1. I subscribe to several podcasts (mostly quilting) and found yours to be very entertaining and informative. Lots of info from needlework to papercrafting and more. Also, the info and extras posted on your blog are a great addition to the podcast. I also enjoyed the music at the beginning and ending, plus between segments, something you don't hear on all podcasts. I really look forward to future episodes.

    Pat in IL

  2. Thanks so much for podcasting! I really liked your first episode. It was well planned and executed. Your delivery was great and the content was interesting. Boy, don't I sound like Miss Critic! Anyway, I liked it a lot. You've given me the idea to draw my beloved little terrier for an embroidery project...after I finish a bunch of other projects. Keep up the good work!

  3. Congratulations, Ruthann. I just finished listening to your first podcast. I am so impressed. I really enjoyed it. Your organized way of presenting your material (and your voice) makes it so comfortable to listen to.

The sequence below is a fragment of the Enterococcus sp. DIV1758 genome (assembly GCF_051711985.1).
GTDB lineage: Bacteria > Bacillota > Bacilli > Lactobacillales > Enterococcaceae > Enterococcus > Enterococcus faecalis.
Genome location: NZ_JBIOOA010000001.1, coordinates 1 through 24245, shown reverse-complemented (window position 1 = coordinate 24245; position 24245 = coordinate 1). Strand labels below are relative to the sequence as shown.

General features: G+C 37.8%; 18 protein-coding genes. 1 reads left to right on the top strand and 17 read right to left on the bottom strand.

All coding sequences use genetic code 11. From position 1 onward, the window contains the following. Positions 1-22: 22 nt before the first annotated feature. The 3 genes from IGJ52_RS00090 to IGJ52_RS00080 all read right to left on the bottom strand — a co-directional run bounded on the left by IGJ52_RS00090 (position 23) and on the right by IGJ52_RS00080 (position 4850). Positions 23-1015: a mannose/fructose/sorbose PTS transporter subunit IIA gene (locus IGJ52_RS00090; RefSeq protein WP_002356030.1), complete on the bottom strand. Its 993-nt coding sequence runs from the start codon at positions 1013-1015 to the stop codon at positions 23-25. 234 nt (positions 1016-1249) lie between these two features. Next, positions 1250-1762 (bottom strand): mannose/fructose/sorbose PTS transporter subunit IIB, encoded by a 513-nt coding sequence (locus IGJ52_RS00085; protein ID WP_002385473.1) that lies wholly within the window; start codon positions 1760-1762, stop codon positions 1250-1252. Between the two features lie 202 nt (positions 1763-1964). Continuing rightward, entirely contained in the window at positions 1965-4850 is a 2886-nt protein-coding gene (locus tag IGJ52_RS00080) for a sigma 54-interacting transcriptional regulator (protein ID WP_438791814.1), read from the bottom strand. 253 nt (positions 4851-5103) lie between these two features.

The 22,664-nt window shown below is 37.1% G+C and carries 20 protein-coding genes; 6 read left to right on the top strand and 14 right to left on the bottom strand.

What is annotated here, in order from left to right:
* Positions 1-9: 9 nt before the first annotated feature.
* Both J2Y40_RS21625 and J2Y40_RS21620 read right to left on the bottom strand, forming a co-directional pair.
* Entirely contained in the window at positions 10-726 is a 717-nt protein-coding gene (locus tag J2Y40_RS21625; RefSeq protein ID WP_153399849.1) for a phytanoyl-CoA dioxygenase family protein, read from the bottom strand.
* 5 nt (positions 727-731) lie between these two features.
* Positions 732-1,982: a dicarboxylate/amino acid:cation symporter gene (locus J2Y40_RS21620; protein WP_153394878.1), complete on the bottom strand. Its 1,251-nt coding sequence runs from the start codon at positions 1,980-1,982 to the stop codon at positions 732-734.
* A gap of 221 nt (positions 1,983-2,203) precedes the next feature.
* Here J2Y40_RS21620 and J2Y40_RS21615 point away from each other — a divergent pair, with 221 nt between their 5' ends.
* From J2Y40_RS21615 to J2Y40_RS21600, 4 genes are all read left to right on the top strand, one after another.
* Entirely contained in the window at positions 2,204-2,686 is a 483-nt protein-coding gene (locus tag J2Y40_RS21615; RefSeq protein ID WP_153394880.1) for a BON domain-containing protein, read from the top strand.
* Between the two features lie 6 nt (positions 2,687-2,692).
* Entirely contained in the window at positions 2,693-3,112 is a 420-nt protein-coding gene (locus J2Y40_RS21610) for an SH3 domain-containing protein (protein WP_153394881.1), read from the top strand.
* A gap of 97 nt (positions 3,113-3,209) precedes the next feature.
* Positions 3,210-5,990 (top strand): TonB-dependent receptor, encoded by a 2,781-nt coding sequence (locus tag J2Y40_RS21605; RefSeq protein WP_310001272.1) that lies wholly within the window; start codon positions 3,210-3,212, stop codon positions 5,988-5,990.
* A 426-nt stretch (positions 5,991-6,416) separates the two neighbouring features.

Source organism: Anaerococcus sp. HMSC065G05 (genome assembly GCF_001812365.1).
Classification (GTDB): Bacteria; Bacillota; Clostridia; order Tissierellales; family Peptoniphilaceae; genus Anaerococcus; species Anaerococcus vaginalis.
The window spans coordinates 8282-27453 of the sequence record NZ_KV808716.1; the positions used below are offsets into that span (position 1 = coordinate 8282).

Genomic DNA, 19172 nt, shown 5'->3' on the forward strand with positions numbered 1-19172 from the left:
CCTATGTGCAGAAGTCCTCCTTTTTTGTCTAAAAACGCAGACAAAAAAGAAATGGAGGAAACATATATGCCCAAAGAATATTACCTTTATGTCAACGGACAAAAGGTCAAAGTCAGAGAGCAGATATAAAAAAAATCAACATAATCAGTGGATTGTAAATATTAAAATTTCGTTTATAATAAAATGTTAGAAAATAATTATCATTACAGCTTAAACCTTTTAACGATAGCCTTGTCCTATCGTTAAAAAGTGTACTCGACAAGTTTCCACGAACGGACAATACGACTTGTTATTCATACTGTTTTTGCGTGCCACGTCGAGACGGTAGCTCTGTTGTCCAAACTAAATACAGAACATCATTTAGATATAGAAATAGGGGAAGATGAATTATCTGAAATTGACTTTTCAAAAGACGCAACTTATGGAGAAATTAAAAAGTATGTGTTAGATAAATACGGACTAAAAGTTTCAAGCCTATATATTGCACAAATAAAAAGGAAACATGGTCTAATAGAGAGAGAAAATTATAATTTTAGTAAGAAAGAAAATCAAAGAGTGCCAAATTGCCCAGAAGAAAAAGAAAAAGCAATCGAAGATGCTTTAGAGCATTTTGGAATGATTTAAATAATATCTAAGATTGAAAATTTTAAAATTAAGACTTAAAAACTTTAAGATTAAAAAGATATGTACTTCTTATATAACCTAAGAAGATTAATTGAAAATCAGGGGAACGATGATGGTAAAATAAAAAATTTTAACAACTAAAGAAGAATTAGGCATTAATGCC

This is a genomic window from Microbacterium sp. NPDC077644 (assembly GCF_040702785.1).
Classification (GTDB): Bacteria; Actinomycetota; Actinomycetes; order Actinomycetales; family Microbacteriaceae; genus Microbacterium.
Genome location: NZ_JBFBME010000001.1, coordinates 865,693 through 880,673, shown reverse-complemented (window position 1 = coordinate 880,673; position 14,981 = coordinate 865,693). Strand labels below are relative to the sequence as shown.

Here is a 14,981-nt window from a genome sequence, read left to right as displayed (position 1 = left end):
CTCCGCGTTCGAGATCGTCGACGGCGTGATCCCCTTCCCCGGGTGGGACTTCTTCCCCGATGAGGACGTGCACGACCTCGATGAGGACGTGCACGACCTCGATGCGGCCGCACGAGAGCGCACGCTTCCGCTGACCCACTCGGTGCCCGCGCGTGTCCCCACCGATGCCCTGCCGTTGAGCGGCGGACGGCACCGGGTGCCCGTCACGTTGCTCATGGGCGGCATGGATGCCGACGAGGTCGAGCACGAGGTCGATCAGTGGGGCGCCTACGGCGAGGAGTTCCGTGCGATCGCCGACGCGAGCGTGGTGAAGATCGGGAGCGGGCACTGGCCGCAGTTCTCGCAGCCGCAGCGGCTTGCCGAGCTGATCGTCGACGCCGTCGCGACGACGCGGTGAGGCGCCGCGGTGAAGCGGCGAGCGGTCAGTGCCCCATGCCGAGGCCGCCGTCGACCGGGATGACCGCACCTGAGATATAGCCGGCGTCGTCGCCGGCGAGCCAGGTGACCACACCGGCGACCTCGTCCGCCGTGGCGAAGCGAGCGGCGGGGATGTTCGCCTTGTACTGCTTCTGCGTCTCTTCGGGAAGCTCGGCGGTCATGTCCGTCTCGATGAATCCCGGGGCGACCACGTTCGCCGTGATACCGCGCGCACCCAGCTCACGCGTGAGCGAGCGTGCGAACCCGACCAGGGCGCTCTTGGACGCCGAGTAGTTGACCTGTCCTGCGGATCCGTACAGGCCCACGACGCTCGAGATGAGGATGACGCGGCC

I've been listening to quilting/crafting podcasts, since Annie Smith started, through iTunes. I have not stayed subscribed to some of them, but yours is definitely a keeper! I'm looking forward to your next one. BTW, I found out about you through Brye Lynn's podcast.

    I recognized your music as the same one that Jennifer Chiaverini used to use on her podcast. It's nice to hear it again!

    One more thing. Help! I can't find that link you mentioned where you list the names and links of the podcasts you talked about at the end your podcast.

  4. Oops, I just realized that you meant that list that is on the sidebar of this blog! Sorry.